The type of conditioning learning process in which behavior is affected or controlled by its consequences is called operant conditioning. Operant conditioning, along with classical conditioning, was the major analysis point in the 20th century, and these two sorts of learning have still dominated the core of behavior analysis at present.
- Neutral Operants
If you take into account the various behaviors you have learned over the years, or take into consideration your factors of motivation when you were a kid, you would probably find quite a variety of conditions that can be termed as operant conditioning. Operant conditioning is applied in our daily life without us even knowing it. Here are some examples to support the theory.
Class presentations are one of the mandatory class activities held in most schools. Consider a scenario where a student elaborately explains his presentation.
If the student is applauded and complimented, he/she is more likely to be encouraged for similar presentations in the future. On the other hand, if the student is laughed at or criticized, future presentations are likely to be nothing but a formality.
More practical example of operant conditioning in adult life would be going to a job every day. The paycheck at the end of the month is what motivates an average person to go to work every day
Here, the paycheck is the positive reinforcer. Workplaces often offer bonuses for top employees for this very reason. The prospect of getting rewards encourages everyone to work harder and produce better results.
On the other hand, not getting paid for the amount of effort put-in discourages anyone from work. No one likes to work for free.
Consider a scenario where a student is neglecting his studies and has started failing, and still doesn’t care enough to change his ways. If a student is scolded by the teacher and the parents take certain action like reducing his allowance, the student, even though reluctantly, will be forced to study to avoid the same consequences again.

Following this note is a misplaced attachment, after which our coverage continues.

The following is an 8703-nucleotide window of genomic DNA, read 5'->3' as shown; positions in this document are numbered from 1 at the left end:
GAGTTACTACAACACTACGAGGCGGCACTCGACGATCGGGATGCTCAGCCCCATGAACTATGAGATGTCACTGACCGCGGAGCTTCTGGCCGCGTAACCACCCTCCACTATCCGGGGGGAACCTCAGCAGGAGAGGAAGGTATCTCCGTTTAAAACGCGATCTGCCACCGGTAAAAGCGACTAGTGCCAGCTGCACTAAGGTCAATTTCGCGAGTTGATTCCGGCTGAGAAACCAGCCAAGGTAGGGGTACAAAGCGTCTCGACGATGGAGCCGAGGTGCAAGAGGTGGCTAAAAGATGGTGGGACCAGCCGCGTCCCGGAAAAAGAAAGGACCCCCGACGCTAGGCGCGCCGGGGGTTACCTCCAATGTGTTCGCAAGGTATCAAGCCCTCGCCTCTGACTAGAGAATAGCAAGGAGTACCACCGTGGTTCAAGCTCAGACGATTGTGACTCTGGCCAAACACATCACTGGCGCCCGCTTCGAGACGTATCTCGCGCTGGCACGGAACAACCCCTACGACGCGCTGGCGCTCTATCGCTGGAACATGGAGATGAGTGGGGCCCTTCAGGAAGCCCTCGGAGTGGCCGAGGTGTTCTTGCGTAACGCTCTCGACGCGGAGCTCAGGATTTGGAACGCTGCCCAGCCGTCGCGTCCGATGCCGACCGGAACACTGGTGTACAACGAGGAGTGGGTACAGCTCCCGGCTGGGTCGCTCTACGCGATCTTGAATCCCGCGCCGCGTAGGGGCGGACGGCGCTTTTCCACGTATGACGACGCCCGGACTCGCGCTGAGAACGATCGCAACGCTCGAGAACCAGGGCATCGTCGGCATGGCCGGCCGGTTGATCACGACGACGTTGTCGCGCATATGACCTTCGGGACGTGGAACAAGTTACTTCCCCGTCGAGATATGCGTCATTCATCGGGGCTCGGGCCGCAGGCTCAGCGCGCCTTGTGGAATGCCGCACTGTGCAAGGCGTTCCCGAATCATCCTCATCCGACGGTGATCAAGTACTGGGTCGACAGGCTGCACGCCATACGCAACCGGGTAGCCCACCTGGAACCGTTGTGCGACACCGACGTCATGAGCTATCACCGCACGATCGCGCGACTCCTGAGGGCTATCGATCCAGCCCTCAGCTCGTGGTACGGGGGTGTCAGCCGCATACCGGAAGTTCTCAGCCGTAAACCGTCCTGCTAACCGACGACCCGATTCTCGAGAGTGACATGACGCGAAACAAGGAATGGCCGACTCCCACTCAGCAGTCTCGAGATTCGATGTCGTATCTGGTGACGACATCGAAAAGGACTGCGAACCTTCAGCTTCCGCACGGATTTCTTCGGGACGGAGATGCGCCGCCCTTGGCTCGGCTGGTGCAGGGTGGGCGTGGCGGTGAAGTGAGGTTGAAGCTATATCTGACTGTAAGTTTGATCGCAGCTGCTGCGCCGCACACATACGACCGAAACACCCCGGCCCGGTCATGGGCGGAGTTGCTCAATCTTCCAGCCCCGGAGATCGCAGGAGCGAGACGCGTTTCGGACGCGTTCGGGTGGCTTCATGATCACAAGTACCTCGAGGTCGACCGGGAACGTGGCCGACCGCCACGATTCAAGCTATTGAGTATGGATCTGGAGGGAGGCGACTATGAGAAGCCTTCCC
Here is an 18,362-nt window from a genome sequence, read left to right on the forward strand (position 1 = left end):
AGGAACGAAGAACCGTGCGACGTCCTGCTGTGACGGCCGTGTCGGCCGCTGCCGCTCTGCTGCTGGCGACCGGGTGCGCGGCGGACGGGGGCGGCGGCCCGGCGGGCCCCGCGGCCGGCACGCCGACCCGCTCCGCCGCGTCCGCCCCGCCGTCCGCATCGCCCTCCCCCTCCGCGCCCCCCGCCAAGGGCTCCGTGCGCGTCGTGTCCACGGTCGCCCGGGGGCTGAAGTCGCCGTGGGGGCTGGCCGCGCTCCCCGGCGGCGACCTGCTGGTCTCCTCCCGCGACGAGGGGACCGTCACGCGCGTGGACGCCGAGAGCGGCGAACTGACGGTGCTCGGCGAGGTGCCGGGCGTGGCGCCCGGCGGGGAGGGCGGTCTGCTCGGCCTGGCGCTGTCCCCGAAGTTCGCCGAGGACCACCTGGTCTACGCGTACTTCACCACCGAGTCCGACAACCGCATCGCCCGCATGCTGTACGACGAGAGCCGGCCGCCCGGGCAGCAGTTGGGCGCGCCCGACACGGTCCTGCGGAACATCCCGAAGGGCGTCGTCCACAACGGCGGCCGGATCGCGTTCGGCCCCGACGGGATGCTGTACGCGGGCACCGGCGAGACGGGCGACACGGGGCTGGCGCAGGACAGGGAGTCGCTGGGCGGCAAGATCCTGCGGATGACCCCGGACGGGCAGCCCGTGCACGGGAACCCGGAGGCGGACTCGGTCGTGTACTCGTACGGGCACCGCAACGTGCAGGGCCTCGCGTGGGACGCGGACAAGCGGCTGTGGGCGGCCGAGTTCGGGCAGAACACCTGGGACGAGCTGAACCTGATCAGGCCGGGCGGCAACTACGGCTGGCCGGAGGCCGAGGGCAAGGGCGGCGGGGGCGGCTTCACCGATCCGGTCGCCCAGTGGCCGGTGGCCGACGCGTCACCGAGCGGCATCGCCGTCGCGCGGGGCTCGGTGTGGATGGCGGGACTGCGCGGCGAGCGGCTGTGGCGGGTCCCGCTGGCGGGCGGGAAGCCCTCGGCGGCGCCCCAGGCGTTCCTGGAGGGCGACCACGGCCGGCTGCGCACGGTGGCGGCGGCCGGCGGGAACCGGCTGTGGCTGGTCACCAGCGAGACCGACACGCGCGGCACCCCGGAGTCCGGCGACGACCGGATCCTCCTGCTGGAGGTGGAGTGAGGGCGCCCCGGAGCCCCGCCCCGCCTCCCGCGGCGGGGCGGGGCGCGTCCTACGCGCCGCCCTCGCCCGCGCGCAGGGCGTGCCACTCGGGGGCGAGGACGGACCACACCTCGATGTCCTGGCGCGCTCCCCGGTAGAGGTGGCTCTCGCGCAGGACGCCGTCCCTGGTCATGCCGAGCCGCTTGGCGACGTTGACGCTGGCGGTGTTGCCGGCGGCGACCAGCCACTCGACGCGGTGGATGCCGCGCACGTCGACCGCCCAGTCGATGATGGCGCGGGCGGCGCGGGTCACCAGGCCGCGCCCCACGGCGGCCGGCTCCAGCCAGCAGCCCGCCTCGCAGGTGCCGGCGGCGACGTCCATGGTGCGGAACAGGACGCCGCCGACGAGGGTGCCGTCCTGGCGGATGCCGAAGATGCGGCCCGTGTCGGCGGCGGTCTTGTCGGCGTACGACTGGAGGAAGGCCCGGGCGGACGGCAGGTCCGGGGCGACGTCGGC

This is a perfect example of punishment induced conditioning learning or commonly, positive punishment. The punishment received by the student encourages him to study harder and hopefully not-fail again.
An employee getting criticized in front of the whole office by his boss and having certain privileges taken away as a consequence to his bad behavior at work will motivate him to stay in line and be more sincere.
The examples mentioned above cover both major concepts of operant conditioning; Reinforcement and Punishment. Examples 1 & 2 are related to reinforcement, whereas examples 3 & 4 refer to punishment induced operant conditioning.
Operant conditioning is a fundamental learning method that has plenty of perks. Some other notable examples of the learning method are how armies are reinforced and punished to discipline them. Businesses also use the method to increase overall productivity.